Recent tolls on the 110 are slowing things down for some

Recent tolls on the 110 are slowing things down for some

Los Angeles launched an experiment of sorts when it turned carpool lanes into toll lanes on the 110 freeway late last year. The idea, of course, was to get everyone moving more quickly (and to make some money to improve the Harbor Freeway corridor). The data is in and it’s not exactly what drivers and planners wanted to see. Drivers in the toll lanes are moving quickly, but the rest of the freeway has slowed down.

This drive time discrepancy might just be growing pains. MTA officials say solo drivers are no longer using the carpool lane illegally, and everyone else is just taking their time to figure out if the toll lane is worth it. But even if it’s worth the charge, the rules and cost can be confusing.  As Martin Morales wrote on our Facebook page, it’s “soooo confusing trying to read how much my wallet is gonna set me back on a given day depending the speed and number of cars on the fwy. To hell with it I’m not paying the city more money – I feel like I’m being robbed and no fun is pointed at me!”

The congestion pricing model means that you never really know how much you’re going to be charged. The price ranges from 25 cents per mile to $1.40 per mile; it’s more expensive when regular lanes get busier. And that’s after already buying the $40 transponder (Metro has already issued 12,297 tickets to drivers caught on camera without the FasTrak device).

We turned to KCRW listeners (and commuters) who use the freeway to gauge the efficacy of the toll lanes. Here’s what they said:

Gabriela Duncan: “Frustrated that I have to pay for something that used to be FREE! 20 violations for using it as a carpool lane without a transponder! Their signs make no sense to figure out how much you are actually paying and although they say carpooling is “free”, you still have to pay $40 to get the transponder PLUS maintenance fees. Just another reason for the city of Los Angeles to siphon money from its citizens. I love how they say, “It’s a Pilot Program” oh really, well get rid of it! Waste of Money!!!!

Annie Donohue : I travel on the 110 from San Pedro to the 101 or Pasadena several times a week. I didn’t want to spend the extra money for FasTrak at first, but it has been well worth it for me and has taken hours off my commute. It’s a bummer when the lane ends at Adams.

Krystal Puma: The city should have informed the public more. I and I’m sure many others are still unsure about how the lanes work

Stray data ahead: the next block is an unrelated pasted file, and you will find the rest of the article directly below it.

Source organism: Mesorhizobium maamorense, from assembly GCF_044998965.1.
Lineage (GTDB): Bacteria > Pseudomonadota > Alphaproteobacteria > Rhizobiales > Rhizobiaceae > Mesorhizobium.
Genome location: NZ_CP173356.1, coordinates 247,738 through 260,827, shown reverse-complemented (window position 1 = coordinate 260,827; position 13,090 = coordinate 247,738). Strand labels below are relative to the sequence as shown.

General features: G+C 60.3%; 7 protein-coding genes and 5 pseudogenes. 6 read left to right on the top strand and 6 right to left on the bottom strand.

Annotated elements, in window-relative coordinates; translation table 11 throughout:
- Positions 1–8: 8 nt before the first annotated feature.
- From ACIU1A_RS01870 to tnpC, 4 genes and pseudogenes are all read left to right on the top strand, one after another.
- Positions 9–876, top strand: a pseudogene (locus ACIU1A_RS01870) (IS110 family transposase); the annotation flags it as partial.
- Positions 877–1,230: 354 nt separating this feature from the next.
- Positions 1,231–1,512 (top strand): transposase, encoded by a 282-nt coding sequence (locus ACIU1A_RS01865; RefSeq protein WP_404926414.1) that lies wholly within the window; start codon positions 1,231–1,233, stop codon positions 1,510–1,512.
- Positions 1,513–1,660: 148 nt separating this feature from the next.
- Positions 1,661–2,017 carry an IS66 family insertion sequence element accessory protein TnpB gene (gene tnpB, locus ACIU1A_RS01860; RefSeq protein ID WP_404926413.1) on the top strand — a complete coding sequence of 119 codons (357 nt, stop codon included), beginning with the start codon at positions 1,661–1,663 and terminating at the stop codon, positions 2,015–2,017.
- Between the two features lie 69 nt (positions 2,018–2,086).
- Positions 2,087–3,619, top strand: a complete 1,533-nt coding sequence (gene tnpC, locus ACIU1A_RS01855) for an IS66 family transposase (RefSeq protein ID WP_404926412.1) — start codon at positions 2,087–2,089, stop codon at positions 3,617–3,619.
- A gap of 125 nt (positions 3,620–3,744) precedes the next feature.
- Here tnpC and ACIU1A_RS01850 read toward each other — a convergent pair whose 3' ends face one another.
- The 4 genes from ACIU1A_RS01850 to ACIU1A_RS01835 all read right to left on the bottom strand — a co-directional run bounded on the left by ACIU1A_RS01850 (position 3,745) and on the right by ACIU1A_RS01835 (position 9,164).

Gloria Medina: I am so unhappy with the toll lanes! My commute has worsen since the opening of the Fast Track lane. It makes me so upset to have to sit in more congestion for longer periods of time while the “LEXUS” lane is used only by a few privileged commuters. Even if I am travelling with enough passengers to qualify for carpooling I still can’t use the FasTrack Lane because I have not purchased a transponder. Did I say that I mention that I am not happy?!?

You can listen to Which Way, LA? on this here; and join the conversation here. 


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  • Rick Jager, Metro

    Although all drivers using the ExpressLanes will need to have transponders, it is important to note that carpoolers will still travel toll-free in the ExpressLanes. Additionally, the monthly account maintenance fee is waived for commuters who use the lanes for at least four one-way trips per month, whether they are in a carpool, vanpool, toll-paying single occupant vehicle, or taking transit. Metro has also established an Equity Program for low income commuters. Residents of Los Angeles County with an annual household income (family of 3) at or below $39,060 will qualify for a $25 credit when they set up their account. This credit can then be applied to either the transponder deposit or pre-paid toll deposit. The account maintenance fee will also be waived for these commuters.

    Another item to point out is that the toll is calculated based on the congestion in the ExpressLanes. As more vehicles enter the ExpressLanes and travel speeds start to slow, the amount of the toll increases. The price increases to ensure a minimum travel speed of 45 mph in the ExpressLanes .

    More information about the Metro ExpressLanes can be found online at….

  • Jacquetta

    Great post! I love reading this stuff. Keep up the good work!

  • Alex Sage

    I was navigated by map to enter the 110 freeway and it turned out to be a fasttrak only lane!!!!! But when you enter the freeway it says 110 freeway only when you enter you’ll find out that the road is not free anymore… I’m against fasttrack… they confuse people on purpose, to get more payers in!!!